A good friend, who is a former foreign correspondent for the Associated Press, recently told me about the pressure he got from his editors during a recent reporting stint along the U.S.-Mexico border. "They only wanted me to come up with the big story on the drug war, to find breaking news over and over again," he said. "But nothing that big was happening in
By "action," he was referring to the dozens of weekly reports of attacks, torture, murders, disappearances, and even what appears to be random violence in Juárez, directly across from El Paso, Texas—one of the safest cities in the United States. Between March and September of this year, at least 40 people who received treatment for drug addiction at rehab facilities in Juárez were killed by gunmen; the reason why they were targeted remains unclear. Last month, Juárez' murder rate became the highest in the world, surpassing that of
While it's incredibly important to denounce this violence and inform the public, the general reporting trend coming out of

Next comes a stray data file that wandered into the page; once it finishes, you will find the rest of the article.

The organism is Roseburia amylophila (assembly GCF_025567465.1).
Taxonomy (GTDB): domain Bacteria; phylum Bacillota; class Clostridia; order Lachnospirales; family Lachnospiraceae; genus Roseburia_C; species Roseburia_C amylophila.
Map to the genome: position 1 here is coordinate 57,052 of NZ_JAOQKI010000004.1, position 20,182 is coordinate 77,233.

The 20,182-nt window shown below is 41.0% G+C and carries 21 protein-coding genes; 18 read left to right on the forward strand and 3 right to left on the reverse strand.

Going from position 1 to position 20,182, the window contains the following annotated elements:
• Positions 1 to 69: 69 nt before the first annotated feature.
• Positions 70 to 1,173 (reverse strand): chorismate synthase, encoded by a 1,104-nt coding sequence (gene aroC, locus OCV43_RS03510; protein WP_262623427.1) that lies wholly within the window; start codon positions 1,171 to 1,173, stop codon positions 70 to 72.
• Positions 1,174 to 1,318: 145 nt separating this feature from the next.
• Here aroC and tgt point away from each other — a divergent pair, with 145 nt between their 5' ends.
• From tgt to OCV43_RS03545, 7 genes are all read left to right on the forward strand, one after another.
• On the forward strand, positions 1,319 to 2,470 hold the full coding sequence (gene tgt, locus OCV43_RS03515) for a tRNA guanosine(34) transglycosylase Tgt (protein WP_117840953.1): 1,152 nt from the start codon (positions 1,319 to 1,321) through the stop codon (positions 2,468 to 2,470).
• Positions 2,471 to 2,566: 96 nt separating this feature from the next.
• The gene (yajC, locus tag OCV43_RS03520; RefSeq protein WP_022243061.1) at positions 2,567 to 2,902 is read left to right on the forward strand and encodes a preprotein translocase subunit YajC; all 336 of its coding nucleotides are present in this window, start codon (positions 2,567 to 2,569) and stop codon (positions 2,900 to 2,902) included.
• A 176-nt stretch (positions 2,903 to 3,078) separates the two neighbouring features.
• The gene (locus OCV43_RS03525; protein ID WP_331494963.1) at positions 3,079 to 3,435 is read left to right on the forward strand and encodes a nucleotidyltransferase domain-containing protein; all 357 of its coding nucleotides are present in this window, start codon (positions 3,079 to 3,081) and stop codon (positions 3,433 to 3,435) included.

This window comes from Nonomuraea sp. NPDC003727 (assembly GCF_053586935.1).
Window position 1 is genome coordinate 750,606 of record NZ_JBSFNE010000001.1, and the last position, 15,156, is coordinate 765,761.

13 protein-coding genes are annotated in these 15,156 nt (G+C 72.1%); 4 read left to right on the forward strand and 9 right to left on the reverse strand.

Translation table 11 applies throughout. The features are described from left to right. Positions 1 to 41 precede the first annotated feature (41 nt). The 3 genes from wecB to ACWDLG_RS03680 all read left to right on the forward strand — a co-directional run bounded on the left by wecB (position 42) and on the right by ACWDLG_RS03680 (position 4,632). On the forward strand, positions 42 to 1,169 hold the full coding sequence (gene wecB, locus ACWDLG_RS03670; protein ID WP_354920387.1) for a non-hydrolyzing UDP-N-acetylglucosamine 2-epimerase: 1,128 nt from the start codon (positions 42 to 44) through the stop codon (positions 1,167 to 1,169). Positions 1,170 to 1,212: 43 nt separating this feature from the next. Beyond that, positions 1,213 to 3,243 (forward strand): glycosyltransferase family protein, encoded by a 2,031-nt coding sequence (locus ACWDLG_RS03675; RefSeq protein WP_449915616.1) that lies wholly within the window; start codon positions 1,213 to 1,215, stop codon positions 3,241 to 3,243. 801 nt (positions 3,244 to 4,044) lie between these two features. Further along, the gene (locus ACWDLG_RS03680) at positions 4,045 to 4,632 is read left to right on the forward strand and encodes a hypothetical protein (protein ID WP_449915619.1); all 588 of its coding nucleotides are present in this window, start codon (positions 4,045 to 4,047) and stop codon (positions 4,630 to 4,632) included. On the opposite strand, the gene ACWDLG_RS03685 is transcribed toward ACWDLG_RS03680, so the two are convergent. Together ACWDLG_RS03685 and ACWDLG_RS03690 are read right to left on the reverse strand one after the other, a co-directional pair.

Mexican journalists from both local and national papers and TV news programs are being silenced through violence and intimidation. When I visited Mexican border cities
But there is enlightening coverage in the
I don't believe I'm alone in becoming a conflicted news reader: part of me wants the stories to go deeper and wider and part wants to avoid them altogether. Despite the challenges in telling the narcotics story, I hope that future coverage will go beyond the daily headlines—to ask questions about the purpose of this current war, and what should be (if at all) the role of the United States.
* Ruxandra Guidi is a contributing blogger to americasquarterly.org. She is an independent journalist based in